Edition July 24, 2018

    Following a first quarter characterized by a marked slowdown in activity, German growth is expected to accelerate slightly in the second quarter. Domestic demand will remain the main driver of growth thanks to sustained private consumption and still positive investment momentum. External demand is faded by the rise of US protectionist barriers that are likely to hit more severely German exporters.

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  • World – Macroeconomic Scenario for 2018-2019: The end is not yet nigh

    Edition July 10, 2018

    In the Eurozone, the economic slowdown in Q118 has raised a number of questions, often met by overly pessimistic, even alarmist, responses. However, the shock, which can be put down to relatively sluggish exports, does not signal an early end to the growth cycle. There are no crippling constraints on supply, particularly when it comes to the workforce: labour tensions will not derail growth. Growth is subsiding and is coming under threat from external factors, with the tightening of US monetary policy less worrying than the risk of a trade war escalation. In light of the likely retaliation by the US's trading partners (though they would have to be moderate, given the losses such retaliation would entail for the countries concerned), it would be overambitious to put a figure on the potential cost of a war that has yet to take shape fully. A trade war would obviously hamper growth. However, even now, before any escalation has occurred, the potential damage to confidence and the ensuing adverse effect on investment decisions is a real cause for concern, in our view.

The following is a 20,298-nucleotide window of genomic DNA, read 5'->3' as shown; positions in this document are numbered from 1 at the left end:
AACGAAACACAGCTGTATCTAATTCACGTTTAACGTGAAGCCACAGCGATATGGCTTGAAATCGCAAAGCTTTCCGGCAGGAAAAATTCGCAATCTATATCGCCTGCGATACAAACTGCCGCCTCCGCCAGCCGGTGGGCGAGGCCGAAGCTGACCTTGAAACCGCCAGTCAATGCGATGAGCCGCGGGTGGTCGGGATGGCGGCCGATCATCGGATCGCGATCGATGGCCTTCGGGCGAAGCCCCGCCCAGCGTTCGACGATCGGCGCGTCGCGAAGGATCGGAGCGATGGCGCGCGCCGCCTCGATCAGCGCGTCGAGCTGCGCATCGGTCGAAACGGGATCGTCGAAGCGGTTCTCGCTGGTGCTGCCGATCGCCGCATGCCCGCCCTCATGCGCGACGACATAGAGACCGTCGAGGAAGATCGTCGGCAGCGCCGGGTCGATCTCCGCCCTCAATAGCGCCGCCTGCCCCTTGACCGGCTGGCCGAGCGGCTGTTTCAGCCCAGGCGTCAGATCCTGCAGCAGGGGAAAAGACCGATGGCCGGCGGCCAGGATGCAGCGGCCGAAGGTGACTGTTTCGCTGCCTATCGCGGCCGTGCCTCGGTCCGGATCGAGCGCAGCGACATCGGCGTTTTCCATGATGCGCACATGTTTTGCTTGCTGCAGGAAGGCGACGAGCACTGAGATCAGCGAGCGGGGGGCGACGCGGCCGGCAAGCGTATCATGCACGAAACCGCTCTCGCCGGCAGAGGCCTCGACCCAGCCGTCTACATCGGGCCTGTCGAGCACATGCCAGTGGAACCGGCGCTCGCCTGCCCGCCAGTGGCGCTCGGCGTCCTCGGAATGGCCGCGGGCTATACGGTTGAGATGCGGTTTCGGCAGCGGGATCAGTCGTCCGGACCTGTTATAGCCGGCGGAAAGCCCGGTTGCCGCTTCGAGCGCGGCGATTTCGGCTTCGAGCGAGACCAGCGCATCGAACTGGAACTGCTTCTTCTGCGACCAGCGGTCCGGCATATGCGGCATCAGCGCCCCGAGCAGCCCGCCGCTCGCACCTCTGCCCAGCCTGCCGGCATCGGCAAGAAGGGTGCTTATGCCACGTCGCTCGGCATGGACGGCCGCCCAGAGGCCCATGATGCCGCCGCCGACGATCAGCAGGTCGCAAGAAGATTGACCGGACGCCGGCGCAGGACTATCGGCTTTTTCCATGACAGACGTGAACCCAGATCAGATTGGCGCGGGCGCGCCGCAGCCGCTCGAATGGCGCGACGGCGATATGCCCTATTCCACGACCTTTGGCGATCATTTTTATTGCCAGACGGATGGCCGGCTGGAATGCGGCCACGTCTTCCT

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  • Germany – 2018-2019 scenario: Outlook at Q1-2018

    Edition april 20, 2018

    After a strong growth in 2017, we expect activity growth to be also robust in 2018 and a slight slowdown in 2019. The unemployment rate has not yet reached its bottom and underemployed part-time workers represent a potential source of additional workforce to meet the increased demand. Domestic demand remains the main pillar of growth, while external demand may suffer from a more protectionist environment than in the past.

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  • World - Macroeconomic Scenario for 2018-2019: When it comes to growth, better may prove to be the enemy of good

    Edition April 4, 2018

    In the Eurozone, the recovery phase, accompanied by its share of nice surprises, is now behind us and the economy is settling into its growth phase. The sometimes disappointing findings of the surveys are not flagging up a cyclical reversal, but its natural slowdown. They reflect nothing more than expectations adapting to reality. The confidence of economic agents has become more consistent, thanks to the strength of developments in the real economy. The strength of the fundamentals suggests further sustained growth rates, of close to 2.4% in 2018 and 2.1% in 2019, with no significant pick-up in inflation. Thus, there is no threat of a monetary emergency and the ECB's monetary policy should very gradually become less accommodative.

    The emerging world should see stable growth of around 4.7% in 2018 – satisfactory without setting pulses racing.